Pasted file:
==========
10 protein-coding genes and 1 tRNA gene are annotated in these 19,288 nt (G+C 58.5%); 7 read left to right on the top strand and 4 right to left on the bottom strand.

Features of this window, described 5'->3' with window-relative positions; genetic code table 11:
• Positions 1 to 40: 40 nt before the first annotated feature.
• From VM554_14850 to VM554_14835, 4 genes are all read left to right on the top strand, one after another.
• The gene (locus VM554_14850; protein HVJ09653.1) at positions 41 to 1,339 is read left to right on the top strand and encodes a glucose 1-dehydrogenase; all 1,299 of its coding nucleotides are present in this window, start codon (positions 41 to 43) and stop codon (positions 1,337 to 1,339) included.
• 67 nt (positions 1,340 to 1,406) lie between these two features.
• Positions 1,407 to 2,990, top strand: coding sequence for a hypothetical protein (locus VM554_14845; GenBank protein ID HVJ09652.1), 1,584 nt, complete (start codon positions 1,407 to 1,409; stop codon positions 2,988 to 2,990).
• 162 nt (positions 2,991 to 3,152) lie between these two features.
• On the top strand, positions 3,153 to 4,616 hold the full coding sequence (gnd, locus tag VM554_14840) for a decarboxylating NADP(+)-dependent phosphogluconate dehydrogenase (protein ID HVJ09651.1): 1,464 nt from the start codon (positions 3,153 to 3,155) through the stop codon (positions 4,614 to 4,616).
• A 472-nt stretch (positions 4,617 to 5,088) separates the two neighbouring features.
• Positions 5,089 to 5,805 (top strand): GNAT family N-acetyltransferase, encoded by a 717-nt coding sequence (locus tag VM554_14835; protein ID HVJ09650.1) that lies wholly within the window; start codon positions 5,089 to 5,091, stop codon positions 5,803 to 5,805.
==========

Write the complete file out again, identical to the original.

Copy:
10 protein-coding genes and 1 tRNA gene are annotated in these 19,288 nt (G+C 58.5%); 7 read left to right on the top strand and 4 right to left on the bottom strand.

Features of this window, described 5'->3' with window-relative positions; genetic code table 11:
• Positions 1 to 40: 40 nt before the first annotated feature.
• From VM554_14850 to VM554_14835, 4 genes are all read left to right on the top strand, one after another.
• The gene (locus VM554_14850; protein HVJ09653.1) at positions 41 to 1,339 is read left to right on the top strand and encodes a glucose 1-dehydrogenase; all 1,299 of its coding nucleotides are present in this window, start codon (positions 41 to 43) and stop codon (positions 1,337 to 1,339) included.
• 67 nt (positions 1,340 to 1,406) lie between these two features.
• Positions 1,407 to 2,990, top strand: coding sequence for a hypothetical protein (locus VM554_14845; GenBank protein ID HVJ09652.1), 1,584 nt, complete (start codon positions 1,407 to 1,409; stop codon positions 2,988 to 2,990).
• 162 nt (positions 2,991 to 3,152) lie between these two features.
• On the top strand, positions 3,153 to 4,616 hold the full coding sequence (gnd, locus tag VM554_14840) for a decarboxylating NADP(+)-dependent phosphogluconate dehydrogenase (protein ID HVJ09651.1): 1,464 nt from the start codon (positions 3,153 to 3,155) through the stop codon (positions 4,614 to 4,616).
• A 472-nt stretch (positions 4,617 to 5,088) separates the two neighbouring features.
• Positions 5,089 to 5,805 (top strand): GNAT family N-acetyltransferase, encoded by a 717-nt coding sequence (locus tag VM554_14835; protein ID HVJ09650.1) that lies wholly within the window; start codon positions 5,089 to 5,091, stop codon positions 5,803 to 5,805.